What is the difference between commitment and not seeing the reality of  impermanence?

A student asks:

What is the difference between commitment and not seeing the reality of  impermanence/change? When someone commits to someone or something it seems to me they are saying ‘I’m in now and forever ignoring the fact that everything including themselves is changing’ so that what you commit to today will not be the same tomorrow or even the next minute.

Lama Shenpen replies:

It is interesting isn’t it? If impermanence meant that everything changed all the time so there is no point in doing anything, then life would be pretty meaningless wouldn’t it?

What gives life meaning is connecting to our Heart Wish and aligning our intentions with it.  As we align we commit to a particular direction and then let go into that direction and see what happens.  When we make a commitment to others we want them to believe in and trust our commitment to our intention and for them to co-operate with us on that basis.

It is taken as a given that we may find we cannot accomplish what we intend but at least we acknowledge that when we made the commitment we had asked them to believe in our intention and for them to act towards us on that understanding.

If we find we cannot keep to our commitment for any reason then having made the commitment we need to acknowledge as soon as we can to the other party that we have failed.  The question then is whether we want them to trust us again or not. If we do we are making a big ask from then.  We use the language of forgiveness for this.  Does the other party forgive us and can they trust us again if we now make another commitment?  Can we still be believed and trusted?

It may be that your question is about others more than oneself.  If for example you made a commitment to the Awakened Heart Sangha, how could you be sure it wouldn’t morph into something you could no longer commit to?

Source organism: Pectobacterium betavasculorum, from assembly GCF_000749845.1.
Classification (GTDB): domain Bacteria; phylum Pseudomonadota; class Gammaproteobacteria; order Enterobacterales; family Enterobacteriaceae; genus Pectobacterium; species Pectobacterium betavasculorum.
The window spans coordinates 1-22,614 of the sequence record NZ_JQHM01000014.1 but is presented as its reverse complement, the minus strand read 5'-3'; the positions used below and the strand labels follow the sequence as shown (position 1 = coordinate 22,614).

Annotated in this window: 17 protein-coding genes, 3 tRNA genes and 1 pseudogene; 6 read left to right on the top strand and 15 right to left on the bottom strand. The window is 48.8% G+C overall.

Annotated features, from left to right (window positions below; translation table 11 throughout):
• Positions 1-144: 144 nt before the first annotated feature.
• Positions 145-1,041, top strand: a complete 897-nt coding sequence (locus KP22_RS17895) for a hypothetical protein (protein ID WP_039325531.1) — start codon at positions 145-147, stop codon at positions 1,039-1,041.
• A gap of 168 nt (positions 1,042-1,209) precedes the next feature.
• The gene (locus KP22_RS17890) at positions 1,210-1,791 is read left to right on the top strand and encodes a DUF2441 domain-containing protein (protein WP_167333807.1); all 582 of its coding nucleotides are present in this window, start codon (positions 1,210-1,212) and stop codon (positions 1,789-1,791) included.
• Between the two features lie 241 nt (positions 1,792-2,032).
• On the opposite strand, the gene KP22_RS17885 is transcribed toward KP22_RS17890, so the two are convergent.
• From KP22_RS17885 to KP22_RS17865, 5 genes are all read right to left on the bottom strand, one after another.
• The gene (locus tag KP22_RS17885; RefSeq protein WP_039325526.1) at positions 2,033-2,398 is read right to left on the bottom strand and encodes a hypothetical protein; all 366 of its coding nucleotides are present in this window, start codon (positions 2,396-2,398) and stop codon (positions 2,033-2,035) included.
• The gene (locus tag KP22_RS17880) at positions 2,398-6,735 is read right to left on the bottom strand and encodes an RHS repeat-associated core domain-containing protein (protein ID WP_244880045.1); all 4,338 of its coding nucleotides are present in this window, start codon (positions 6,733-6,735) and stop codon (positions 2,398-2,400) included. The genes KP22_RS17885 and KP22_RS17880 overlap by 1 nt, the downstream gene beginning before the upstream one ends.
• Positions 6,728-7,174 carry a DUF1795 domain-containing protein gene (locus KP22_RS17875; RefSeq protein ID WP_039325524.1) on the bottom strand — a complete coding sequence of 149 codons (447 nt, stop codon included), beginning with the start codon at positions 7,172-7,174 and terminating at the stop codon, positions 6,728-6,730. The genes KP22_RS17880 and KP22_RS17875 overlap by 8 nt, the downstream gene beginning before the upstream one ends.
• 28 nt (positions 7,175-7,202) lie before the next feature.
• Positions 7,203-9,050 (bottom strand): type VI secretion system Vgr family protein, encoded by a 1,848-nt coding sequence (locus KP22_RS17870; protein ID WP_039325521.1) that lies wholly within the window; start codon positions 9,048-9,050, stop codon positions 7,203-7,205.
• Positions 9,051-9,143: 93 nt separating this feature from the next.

In the Mahayanagana [the circle of Lama Shenpen’s committed students] the understanding is that everyone who commits to it, commits to supporting its vision, values and ethos and we are continually discussing within the MYG what we mean by all of that and whether we really do stand for what we say we stand for.

The reason for this process is because groups morph very easily if the whole mandala is not constantly kept aligned with its central principle.  Whose job is it to make sure that is happening?  It’s the job of those who have committed themselves to that task – MYG members who have made a formal commitment to the rest of the sangha to do so.

So the whole process of commitment is carried out because of recognising that everything compounded is impermanent and therefore if a mandala is to function well and achieve its purpose then restoration and damage repair is needed all the time – the guardian is vigilance and the guardians* are those who have made the commitment to guard it.

The only constant in all of this is the Heart Wish itself which is not compounded and therefore not impermanent.

I hope this helps answer the question.

Lama Shenpen Hookham

[*Guardians are an aspect of mandala principle. Find out more about mandala principle Here.]

Lama Shenpen’s students are all studying the Living the Awakened Heart Training – a structured, comprehensive, supported, distance learning programme in Buddhist meditation, reflection and insight. The training, which is open to all, brings the profound Dzogchen and Mahamudra teachings to a Western audience in an experiential, accessible way, through spiral learning. Find out more and how to join at www.ahs.org.uk/training

If you are willing or able to make a donation or offering in appreciation of Lama Shenpen’s teaching and wish to support her activity, please do so here

2 thoughts on “What is the difference between commitment and not seeing the reality of  impermanence?

  1. Live in Australia, and would like to join your online course/community. I’m not particularly technology savvy. Would this be an obstacle. Could you explain how the course is run, and what the cost is please?

    1. Hi Jennie, I’m very sorry but for some reason we didn’t get notified of your comment until now! If you can comment on a wordpress site I think you would be savvy enough to follow the online courses! Most of the course material is provided in books anyway and the online courses are a way of going through the materials with others. Not everyone joins in much online, it up to you how you engage in the materials. We have several members who aren’t tech savvy but who manage ok with joining in with the additional online courses held via Zoom. All the explanation of the course is given at http://ahs.org.uk/training – the cost is a donation – give what you can afford, the training page explains what it costs the sangha to provide the course, but we only ask for people to pay what they can afford so no one is excluded on financial grounds. Hope that helps and so sorry we didn’t notice your comment before now! Thanks, site admin.

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